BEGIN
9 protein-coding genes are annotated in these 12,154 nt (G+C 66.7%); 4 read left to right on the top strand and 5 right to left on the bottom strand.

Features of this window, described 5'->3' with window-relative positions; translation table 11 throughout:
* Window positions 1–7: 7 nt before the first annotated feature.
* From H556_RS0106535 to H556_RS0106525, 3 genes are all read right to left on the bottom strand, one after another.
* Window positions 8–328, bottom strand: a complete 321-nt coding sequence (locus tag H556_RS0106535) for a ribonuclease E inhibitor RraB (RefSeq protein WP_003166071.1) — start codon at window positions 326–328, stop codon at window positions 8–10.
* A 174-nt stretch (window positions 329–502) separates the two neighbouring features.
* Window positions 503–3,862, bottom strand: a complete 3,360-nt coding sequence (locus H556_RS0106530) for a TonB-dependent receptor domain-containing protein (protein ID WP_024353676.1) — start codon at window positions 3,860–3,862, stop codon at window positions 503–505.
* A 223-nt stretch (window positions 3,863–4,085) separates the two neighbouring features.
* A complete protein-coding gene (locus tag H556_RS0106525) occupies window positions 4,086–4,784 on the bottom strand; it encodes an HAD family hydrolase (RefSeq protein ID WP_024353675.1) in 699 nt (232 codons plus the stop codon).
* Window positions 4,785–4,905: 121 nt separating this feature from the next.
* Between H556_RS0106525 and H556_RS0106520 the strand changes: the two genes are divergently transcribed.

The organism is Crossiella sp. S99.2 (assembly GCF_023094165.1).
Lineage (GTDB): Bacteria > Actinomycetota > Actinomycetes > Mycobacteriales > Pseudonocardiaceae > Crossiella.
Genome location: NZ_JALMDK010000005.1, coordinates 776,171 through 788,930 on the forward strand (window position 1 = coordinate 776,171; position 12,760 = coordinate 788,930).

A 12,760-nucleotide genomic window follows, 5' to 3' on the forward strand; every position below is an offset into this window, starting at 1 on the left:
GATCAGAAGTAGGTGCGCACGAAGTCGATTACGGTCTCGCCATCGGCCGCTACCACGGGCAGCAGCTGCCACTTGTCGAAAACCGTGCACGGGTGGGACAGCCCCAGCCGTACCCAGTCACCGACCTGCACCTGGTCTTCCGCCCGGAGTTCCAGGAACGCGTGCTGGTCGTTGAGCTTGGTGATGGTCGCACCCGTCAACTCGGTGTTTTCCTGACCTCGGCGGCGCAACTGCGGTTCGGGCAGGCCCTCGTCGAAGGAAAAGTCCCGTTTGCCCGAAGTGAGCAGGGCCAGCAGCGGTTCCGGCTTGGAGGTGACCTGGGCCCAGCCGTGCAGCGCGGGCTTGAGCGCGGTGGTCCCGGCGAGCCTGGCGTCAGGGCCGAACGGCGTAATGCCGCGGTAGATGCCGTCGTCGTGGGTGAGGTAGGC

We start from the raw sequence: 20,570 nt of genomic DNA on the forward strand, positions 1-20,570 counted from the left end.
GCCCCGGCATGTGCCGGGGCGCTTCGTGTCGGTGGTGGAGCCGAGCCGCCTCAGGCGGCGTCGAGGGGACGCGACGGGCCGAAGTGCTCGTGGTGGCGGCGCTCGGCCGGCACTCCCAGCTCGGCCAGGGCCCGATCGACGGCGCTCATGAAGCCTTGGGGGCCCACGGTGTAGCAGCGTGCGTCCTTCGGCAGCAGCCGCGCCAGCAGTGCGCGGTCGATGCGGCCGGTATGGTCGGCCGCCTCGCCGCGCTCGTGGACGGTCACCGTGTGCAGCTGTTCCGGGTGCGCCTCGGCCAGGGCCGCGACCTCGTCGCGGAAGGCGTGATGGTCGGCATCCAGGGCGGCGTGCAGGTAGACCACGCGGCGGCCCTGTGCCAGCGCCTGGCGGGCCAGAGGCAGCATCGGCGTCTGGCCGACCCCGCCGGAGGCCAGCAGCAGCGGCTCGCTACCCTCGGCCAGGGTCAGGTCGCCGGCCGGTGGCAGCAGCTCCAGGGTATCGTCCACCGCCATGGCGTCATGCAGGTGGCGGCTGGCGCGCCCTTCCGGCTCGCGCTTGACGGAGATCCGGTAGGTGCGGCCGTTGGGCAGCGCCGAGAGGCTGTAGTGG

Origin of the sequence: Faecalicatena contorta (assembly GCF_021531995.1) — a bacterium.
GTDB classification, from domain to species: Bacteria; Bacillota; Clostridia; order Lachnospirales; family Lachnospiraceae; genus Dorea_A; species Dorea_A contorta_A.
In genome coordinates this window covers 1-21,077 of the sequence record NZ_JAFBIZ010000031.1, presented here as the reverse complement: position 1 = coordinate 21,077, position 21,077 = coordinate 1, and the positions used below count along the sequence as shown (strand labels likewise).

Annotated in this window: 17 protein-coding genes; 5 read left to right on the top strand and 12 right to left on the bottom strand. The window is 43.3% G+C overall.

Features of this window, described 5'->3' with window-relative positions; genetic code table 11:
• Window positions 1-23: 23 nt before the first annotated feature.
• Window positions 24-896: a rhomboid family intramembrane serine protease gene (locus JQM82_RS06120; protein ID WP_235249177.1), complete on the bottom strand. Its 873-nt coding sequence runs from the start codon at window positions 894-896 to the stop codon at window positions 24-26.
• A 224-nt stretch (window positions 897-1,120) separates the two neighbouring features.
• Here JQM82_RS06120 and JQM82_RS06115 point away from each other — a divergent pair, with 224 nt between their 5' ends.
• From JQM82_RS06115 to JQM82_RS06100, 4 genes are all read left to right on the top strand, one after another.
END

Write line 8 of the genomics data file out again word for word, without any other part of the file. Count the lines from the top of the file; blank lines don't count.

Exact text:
* A 223-nt stretch (window positions 3,863–4,085) separates the two neighbouring features.